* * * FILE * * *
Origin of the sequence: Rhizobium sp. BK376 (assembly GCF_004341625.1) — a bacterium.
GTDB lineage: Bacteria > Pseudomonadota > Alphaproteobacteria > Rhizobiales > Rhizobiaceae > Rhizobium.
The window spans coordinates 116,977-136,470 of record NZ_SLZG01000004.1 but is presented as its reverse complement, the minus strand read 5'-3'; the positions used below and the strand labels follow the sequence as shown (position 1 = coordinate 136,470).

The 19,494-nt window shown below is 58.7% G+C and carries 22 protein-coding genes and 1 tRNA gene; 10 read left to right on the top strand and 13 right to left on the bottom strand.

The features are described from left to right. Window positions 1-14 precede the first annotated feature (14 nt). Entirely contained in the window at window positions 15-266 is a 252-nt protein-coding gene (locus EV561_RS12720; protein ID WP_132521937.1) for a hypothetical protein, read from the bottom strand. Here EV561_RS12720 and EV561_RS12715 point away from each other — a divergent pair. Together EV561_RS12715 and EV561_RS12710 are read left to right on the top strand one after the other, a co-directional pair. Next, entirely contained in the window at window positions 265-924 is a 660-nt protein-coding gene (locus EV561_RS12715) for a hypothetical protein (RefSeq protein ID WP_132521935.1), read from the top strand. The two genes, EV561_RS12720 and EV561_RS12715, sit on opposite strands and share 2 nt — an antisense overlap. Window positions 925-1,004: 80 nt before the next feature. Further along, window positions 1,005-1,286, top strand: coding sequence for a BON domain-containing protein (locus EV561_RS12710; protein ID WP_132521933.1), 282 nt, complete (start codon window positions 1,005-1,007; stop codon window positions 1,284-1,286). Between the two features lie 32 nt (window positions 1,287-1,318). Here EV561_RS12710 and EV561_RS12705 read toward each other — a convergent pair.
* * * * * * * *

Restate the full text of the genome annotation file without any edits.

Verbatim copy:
Origin of the sequence: Rhizobium sp. BK376 (assembly GCF_004341625.1) — a bacterium.
GTDB lineage: Bacteria > Pseudomonadota > Alphaproteobacteria > Rhizobiales > Rhizobiaceae > Rhizobium.
The window spans coordinates 116,977-136,470 of record NZ_SLZG01000004.1 but is presented as its reverse complement, the minus strand read 5'-3'; the positions used below and the strand labels follow the sequence as shown (position 1 = coordinate 136,470).

The 19,494-nt window shown below is 58.7% G+C and carries 22 protein-coding genes and 1 tRNA gene; 10 read left to right on the top strand and 13 right to left on the bottom strand.

The features are described from left to right. Window positions 1-14 precede the first annotated feature (14 nt). Entirely contained in the window at window positions 15-266 is a 252-nt protein-coding gene (locus EV561_RS12720; protein ID WP_132521937.1) for a hypothetical protein, read from the bottom strand. Here EV561_RS12720 and EV561_RS12715 point away from each other — a divergent pair. Together EV561_RS12715 and EV561_RS12710 are read left to right on the top strand one after the other, a co-directional pair. Next, entirely contained in the window at window positions 265-924 is a 660-nt protein-coding gene (locus EV561_RS12715) for a hypothetical protein (RefSeq protein ID WP_132521935.1), read from the top strand. The two genes, EV561_RS12720 and EV561_RS12715, sit on opposite strands and share 2 nt — an antisense overlap. Window positions 925-1,004: 80 nt before the next feature. Further along, window positions 1,005-1,286, top strand: coding sequence for a BON domain-containing protein (locus EV561_RS12710; protein ID WP_132521933.1), 282 nt, complete (start codon window positions 1,005-1,007; stop codon window positions 1,284-1,286). Between the two features lie 32 nt (window positions 1,287-1,318). Here EV561_RS12710 and EV561_RS12705 read toward each other — a convergent pair.